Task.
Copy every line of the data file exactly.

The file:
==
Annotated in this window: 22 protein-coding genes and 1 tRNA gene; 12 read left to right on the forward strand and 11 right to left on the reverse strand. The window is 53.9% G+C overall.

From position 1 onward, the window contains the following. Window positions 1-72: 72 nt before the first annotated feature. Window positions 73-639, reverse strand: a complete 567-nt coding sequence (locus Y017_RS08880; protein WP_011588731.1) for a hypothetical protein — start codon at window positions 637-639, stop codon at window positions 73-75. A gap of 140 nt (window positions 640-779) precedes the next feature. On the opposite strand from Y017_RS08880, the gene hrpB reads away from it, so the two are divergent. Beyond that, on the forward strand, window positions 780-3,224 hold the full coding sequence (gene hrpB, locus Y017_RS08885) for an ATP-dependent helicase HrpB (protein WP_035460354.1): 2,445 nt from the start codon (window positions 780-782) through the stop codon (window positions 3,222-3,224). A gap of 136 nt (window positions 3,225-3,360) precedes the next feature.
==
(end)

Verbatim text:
Annotated in this window: 22 protein-coding genes and 1 tRNA gene; 12 read left to right on the forward strand and 11 right to left on the reverse strand. The window is 53.9% G+C overall.

From position 1 onward, the window contains the following. Window positions 1-72: 72 nt before the first annotated feature. Window positions 73-639, reverse strand: a complete 567-nt coding sequence (locus Y017_RS08880; protein WP_011588731.1) for a hypothetical protein — start codon at window positions 637-639, stop codon at window positions 73-75. A gap of 140 nt (window positions 640-779) precedes the next feature. On the opposite strand from Y017_RS08880, the gene hrpB reads away from it, so the two are divergent. Beyond that, on the forward strand, window positions 780-3,224 hold the full coding sequence (gene hrpB, locus Y017_RS08885) for an ATP-dependent helicase HrpB (protein WP_035460354.1): 2,445 nt from the start codon (window positions 780-782) through the stop codon (window positions 3,222-3,224). A gap of 136 nt (window positions 3,225-3,360) precedes the next feature.